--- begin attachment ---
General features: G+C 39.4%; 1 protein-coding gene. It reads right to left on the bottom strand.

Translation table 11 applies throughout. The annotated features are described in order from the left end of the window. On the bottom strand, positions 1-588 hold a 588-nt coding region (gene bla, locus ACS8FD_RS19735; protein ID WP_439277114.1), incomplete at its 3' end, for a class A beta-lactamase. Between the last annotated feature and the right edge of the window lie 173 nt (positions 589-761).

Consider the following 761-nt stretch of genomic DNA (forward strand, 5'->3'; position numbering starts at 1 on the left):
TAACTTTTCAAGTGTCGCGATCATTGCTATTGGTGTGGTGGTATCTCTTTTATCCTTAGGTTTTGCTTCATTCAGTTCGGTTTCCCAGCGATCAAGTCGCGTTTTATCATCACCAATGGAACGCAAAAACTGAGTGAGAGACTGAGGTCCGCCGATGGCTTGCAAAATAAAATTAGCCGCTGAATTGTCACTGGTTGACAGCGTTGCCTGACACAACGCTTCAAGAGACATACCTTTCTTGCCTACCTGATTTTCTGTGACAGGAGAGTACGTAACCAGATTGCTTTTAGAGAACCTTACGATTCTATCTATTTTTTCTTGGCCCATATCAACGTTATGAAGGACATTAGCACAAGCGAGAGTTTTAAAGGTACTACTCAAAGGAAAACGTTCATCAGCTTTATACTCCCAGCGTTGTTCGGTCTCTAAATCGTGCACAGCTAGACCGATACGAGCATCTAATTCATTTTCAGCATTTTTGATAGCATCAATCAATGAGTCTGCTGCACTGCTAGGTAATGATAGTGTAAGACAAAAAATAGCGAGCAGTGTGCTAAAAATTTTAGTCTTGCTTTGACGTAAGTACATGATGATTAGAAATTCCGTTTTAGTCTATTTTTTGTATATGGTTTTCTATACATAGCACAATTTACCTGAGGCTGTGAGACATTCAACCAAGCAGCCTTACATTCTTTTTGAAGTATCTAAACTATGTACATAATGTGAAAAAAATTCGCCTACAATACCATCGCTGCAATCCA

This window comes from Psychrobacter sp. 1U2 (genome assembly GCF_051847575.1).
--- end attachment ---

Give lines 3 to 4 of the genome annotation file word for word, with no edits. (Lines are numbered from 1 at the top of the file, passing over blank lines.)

Consider the following 761-nt stretch of genomic DNA (forward strand, 5'->3'; position numbering starts at 1 on the left):
TAACTTTTCAAGTGTCGCGATCATTGCTATTGGTGTGGTGGTATCTCTTTTATCCTTAGGTTTTGCTTCATTCAGTTCGGTTTCCCAGCGATCAAGTCGCGTTTTATCATCACCAATGGAACGCAAAAACTGAGTGAGAGACTGAGGTCCGCCGATGGCTTGCAAAATAAAATTAGCCGCTGAATTGTCACTGGTTGACAGCGTTGCCTGACACAACGCTTCAAGAGACATACCTTTCTTGCCTACCTGATTTTCTGTGACAGGAGAGTACGTAACCAGATTGCTTTTAGAGAACCTTACGATTCTATCTATTTTTTCTTGGCCCATATCAACGTTATGAAGGACATTAGCACAAGCGAGAGTTTTAAAGGTACTACTCAAAGGAAAACGTTCATCAGCTTTATACTCCCAGCGTTGTTCGGTCTCTAAATCGTGCACAGCTAGACCGATACGAGCATCTAATTCATTTTCAGCATTTTTGATAGCATCAATCAATGAGTCTGCTGCACTGCTAGGTAATGATAGTGTAAGACAAAAAATAGCGAGCAGTGTGCTAAAAATTTTAGTCTTGCTTTGACGTAAGTACATGATGATTAGAAATTCCGTTTTAGTCTATTTTTTGTATATGGTTTTCTATACATAGCACAATTTACCTGAGGCTGTGAGACATTCAACCAAGCAGCCTTACATTCTTTTTGAAGTATCTAAACTATGTACATAATGTGAAAAAAATTCGCCTACAATACCATCGCTGCAATCCA